Tuesday, May 7, 2013
The Election Results Reinforce the Need for Najib’s Transformational Leadership
That's because while BN has won a clear victory, it has not managed to persuade the Chinese community it wants to look after their interests as well as those of Malays.
So Najib now has more reason than ever to make the case for measured change that boosts BN's multi-ethnic appeal; expands policies that benefit the rakyat based on need, not race; and softens Umno's Malay-centric stance.
Recognising the polarisation that the vote signified, Najib's immediate reaction was correct, and appropriately conciliatory. "We must have national reconciliation and reject policies that are racial or religious in nature," he said.
Hours later, Umno Youth leader Khairy Jamaluddin went even further, as he echoed the need for radical change.
"What we got yesterday was reprieve," he tweeted. "If BN doesn't deliver on the change that people demand then GE14, khalas (it's over)."
In the coming weeks the BN leadership, academics and the media will pore over the GE13 results trying to determine what they mean in terms of racial polarisation, and that won't be an easy task.
Najib's job of transforming the economy is already well underway. The same is true of his party. In fact, you could say it began when he first spoke of "winnable candidates". We now know, given the nomination process for GE13, that this term was a code word for cleansing old Umno in favour of fresh faces and ideas, and one of these new ideas is that purely racial politics is an idea that has run its course in Malaysia.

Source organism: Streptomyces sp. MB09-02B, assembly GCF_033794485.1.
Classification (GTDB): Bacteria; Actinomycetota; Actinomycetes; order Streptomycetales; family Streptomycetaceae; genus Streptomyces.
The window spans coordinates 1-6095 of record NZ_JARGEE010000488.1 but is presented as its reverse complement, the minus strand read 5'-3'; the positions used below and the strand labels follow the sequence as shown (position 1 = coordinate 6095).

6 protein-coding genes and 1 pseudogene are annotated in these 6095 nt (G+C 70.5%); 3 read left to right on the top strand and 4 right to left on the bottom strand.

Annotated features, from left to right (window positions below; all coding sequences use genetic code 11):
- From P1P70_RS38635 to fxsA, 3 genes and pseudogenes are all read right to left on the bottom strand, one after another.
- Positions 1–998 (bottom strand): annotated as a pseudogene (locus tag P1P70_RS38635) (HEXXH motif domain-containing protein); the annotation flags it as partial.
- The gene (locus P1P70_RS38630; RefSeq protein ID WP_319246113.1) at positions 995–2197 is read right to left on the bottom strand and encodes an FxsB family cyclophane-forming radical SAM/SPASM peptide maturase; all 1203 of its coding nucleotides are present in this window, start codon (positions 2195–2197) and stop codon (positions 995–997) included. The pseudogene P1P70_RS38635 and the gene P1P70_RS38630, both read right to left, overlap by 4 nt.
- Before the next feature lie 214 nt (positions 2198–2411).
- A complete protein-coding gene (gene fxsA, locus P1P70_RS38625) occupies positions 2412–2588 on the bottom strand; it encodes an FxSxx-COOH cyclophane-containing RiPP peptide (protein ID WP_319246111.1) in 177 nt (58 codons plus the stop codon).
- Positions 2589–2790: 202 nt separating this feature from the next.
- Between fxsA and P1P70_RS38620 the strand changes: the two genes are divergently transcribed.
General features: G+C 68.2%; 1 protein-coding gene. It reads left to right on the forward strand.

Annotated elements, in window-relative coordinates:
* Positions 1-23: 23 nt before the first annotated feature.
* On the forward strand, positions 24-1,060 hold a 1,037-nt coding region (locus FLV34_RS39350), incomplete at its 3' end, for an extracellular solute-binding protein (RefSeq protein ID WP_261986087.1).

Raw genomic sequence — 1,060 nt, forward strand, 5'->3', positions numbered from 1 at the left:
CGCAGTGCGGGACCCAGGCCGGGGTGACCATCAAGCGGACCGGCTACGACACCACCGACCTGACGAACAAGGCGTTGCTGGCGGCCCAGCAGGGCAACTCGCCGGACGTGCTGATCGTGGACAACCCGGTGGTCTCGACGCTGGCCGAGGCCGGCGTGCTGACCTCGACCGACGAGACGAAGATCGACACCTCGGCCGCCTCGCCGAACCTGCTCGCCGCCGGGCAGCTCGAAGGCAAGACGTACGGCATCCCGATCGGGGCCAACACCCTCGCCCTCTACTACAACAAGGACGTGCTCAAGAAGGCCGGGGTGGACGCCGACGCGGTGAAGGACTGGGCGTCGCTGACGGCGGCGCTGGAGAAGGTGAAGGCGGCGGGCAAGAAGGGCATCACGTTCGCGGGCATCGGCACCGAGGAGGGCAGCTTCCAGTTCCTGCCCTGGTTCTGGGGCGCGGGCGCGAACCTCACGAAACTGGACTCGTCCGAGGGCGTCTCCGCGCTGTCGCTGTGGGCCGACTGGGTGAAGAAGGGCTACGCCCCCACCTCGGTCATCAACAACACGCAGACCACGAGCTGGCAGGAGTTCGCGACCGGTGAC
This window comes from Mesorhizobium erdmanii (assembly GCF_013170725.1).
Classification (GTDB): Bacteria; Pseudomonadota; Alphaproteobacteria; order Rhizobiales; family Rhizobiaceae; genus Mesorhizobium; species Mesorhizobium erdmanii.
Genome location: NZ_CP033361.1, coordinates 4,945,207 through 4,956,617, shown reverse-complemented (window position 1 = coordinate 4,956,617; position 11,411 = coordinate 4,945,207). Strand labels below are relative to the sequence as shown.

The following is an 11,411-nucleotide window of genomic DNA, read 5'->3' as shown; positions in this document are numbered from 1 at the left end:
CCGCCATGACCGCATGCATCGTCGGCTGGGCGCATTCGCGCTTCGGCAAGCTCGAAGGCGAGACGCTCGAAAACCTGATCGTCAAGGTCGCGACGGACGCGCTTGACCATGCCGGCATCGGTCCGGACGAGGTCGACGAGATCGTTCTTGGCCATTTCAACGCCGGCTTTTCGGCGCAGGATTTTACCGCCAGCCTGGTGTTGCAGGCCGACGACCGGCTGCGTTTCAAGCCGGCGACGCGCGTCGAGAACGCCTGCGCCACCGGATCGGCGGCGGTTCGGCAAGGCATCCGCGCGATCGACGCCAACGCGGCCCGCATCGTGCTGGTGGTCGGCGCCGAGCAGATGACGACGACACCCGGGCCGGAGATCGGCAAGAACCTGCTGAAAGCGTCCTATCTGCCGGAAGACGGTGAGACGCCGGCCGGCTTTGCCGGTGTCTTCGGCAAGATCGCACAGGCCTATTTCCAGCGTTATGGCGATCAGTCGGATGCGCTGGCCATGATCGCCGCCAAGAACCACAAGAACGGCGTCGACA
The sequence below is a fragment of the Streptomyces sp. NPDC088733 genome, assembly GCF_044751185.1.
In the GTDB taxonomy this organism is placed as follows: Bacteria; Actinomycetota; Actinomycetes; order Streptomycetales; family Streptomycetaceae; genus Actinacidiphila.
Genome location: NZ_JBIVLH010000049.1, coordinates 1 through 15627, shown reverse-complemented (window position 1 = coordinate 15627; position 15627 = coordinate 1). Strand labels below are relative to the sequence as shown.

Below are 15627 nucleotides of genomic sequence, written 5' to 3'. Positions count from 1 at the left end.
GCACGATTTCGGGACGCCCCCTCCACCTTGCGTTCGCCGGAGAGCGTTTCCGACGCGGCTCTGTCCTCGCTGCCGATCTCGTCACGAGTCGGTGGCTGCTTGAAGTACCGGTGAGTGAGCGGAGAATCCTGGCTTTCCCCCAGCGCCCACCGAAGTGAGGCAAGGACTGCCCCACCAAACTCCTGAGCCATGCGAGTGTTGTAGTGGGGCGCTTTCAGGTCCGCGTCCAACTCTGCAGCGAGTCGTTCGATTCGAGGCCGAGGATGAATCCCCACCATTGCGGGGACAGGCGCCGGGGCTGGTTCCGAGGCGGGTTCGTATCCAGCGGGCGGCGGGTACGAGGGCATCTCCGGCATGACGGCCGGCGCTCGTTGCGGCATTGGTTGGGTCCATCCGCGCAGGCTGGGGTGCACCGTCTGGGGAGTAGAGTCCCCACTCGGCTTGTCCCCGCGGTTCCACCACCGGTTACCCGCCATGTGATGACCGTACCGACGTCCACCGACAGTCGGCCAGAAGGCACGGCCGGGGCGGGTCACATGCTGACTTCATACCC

Najib still has a long way to go, and he needs the support of his party colleagues. But make no mistake: Najib Razak is no Abdullah Badawi. He is determined, and can be tough when he needs to be. We believe he will succeed, with careful and consensus-based transformation steps.
It won't be easy. Most delegates will publicly applaud his talk of non-racial politics, but behind the scenes there will be many who secretly want to keep their 'Malays-first' values intact at all costs. These people are part of the problem, not part of the solution.
Najib's desire for change guarantees him a difficult but hugely important challenge. In the end, the prize is transformation every bit as important as that which has taken place with the economy, because at stake is our ability to live together as one Malaysia.
With this as the backdrop, now more than ever, Malaysia and BN need the transformational leadership of Najib Razak.